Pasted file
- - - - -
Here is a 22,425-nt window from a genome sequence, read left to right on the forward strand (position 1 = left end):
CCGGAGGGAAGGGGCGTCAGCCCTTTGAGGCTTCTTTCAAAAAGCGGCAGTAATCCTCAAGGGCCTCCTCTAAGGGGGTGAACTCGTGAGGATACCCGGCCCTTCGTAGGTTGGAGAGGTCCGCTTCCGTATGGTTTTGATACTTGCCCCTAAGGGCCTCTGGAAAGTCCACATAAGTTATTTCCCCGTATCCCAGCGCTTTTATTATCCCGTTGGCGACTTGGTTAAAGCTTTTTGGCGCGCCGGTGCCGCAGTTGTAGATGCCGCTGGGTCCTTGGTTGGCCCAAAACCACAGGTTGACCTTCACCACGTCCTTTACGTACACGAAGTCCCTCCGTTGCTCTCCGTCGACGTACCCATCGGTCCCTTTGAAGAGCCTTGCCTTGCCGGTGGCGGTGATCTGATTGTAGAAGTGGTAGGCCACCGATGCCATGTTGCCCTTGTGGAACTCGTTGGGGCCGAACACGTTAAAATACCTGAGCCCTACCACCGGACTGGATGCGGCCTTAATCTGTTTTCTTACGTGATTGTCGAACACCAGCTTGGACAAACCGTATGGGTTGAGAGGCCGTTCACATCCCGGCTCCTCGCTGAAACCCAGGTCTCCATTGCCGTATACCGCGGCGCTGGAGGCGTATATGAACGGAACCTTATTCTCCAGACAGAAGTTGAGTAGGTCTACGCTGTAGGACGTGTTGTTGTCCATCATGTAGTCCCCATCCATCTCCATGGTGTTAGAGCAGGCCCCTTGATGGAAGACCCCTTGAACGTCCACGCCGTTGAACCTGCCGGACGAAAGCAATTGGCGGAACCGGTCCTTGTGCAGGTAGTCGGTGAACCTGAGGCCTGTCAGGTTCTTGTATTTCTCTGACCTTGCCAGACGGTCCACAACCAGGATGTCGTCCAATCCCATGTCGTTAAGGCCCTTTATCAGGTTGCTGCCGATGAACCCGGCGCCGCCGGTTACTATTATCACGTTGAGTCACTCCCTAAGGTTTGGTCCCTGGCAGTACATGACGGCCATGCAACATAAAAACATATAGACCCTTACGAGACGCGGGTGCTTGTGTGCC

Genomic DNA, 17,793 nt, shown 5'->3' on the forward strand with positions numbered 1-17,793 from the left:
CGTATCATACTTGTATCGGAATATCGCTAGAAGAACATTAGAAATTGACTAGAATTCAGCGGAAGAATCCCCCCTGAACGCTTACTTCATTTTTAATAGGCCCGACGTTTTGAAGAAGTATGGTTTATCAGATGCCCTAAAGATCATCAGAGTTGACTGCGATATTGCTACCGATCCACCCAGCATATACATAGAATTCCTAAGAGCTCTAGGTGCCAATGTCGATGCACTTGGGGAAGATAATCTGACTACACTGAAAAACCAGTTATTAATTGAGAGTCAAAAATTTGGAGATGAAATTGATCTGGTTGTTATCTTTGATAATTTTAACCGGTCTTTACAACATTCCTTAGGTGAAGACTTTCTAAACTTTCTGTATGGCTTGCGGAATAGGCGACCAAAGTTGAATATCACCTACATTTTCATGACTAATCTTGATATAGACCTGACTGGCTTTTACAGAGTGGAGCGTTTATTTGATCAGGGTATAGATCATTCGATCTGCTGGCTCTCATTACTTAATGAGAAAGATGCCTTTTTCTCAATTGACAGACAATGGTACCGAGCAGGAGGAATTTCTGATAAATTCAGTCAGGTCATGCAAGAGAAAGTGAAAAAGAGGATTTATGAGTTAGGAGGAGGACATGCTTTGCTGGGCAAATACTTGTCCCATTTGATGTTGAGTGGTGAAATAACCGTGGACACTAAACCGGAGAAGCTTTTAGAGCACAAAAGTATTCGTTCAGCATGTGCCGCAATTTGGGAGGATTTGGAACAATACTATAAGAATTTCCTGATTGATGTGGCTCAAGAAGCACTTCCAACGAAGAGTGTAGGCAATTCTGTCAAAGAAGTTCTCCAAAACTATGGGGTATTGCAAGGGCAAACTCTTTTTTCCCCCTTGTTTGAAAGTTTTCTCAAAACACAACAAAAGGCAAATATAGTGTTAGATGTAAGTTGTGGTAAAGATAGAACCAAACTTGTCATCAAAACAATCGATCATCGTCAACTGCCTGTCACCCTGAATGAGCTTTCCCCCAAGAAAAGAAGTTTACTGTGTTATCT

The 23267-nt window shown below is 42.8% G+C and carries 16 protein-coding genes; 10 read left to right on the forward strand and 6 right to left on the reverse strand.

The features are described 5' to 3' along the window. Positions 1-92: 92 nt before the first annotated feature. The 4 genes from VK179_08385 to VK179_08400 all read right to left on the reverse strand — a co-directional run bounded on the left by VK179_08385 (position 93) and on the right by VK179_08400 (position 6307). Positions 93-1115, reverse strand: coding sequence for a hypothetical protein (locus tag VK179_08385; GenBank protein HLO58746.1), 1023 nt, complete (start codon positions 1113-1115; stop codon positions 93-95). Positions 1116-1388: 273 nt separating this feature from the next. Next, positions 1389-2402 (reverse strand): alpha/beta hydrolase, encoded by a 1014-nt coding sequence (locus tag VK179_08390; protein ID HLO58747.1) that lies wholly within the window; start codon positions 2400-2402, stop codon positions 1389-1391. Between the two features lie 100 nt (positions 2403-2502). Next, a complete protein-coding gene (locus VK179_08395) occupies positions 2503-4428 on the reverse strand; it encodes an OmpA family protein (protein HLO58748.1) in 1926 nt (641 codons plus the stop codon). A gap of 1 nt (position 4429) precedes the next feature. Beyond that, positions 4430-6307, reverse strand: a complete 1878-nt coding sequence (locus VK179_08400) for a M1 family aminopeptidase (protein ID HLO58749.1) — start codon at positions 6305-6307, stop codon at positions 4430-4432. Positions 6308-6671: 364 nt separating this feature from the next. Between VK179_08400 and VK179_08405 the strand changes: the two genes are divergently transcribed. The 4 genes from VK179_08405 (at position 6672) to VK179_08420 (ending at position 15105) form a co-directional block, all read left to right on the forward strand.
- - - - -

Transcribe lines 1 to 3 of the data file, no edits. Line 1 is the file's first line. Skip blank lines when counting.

Here is a 22,425-nt window from a genome sequence, read left to right on the forward strand (position 1 = left end):
CCGGAGGGAAGGGGCGTCAGCCCTTTGAGGCTTCTTTCAAAAAGCGGCAGTAATCCTCAAGGGCCTCCTCTAAGGGGGTGAACTCGTGAGGATACCCGGCCCTTCGTAGGTTGGAGAGGTCCGCTTCCGTATGGTTTTGATACTTGCCCCTAAGGGCCTCTGGAAAGTCCACATAAGTTATTTCCCCGTATCCCAGCGCTTTTATTATCCCGTTGGCGACTTGGTTAAAGCTTTTTGGCGCGCCGGTGCCGCAGTTGTAGATGCCGCTGGGTCCTTGGTTGGCCCAAAACCACAGGTTGACCTTCACCACGTCCTTTACGTACACGAAGTCCCTCCGTTGCTCTCCGTCGACGTACCCATCGGTCCCTTTGAAGAGCCTTGCCTTGCCGGTGGCGGTGATCTGATTGTAGAAGTGGTAGGCCACCGATGCCATGTTGCCCTTGTGGAACTCGTTGGGGCCGAACACGTTAAAATACCTGAGCCCTACCACCGGACTGGATGCGGCCTTAATCTGTTTTCTTACGTGATTGTCGAACACCAGCTTGGACAAACCGTATGGGTTGAGAGGCCGTTCACATCCCGGCTCCTCGCTGAAACCCAGGTCTCCATTGCCGTATACCGCGGCGCTGGAGGCGTATATGAACGGAACCTTATTCTCCAGACAGAAGTTGAGTAGGTCTACGCTGTAGGACGTGTTGTTGTCCATCATGTAGTCCCCATCCATCTCCATGGTGTTAGAGCAGGCCCCTTGATGGAAGACCCCTTGAACGTCCACGCCGTTGAACCTGCCGGACGAAAGCAATTGGCGGAACCGGTCCTTGTGCAGGTAGTCGGTGAACCTGAGGCCTGTCAGGTTCTTGTATTTCTCTGACCTTGCCAGACGGTCCACAACCAGGATGTCGTCCAATCCCATGTCGTTAAGGCCCTTTATCAGGTTGCTGCCGATGAACCCGGCGCCGCCGGTTACTATTATCACGTTGAGTCACTCCCTAAGGTTTGGTCCCTGGCAGTACATGACGGCCATGCAACATAAAAACATATAGACCCTTACGAGACGCGGGTGCTTGTGTGCC

Genomic DNA, 17,793 nt, shown 5'->3' on the forward strand with positions numbered 1-17,793 from the left: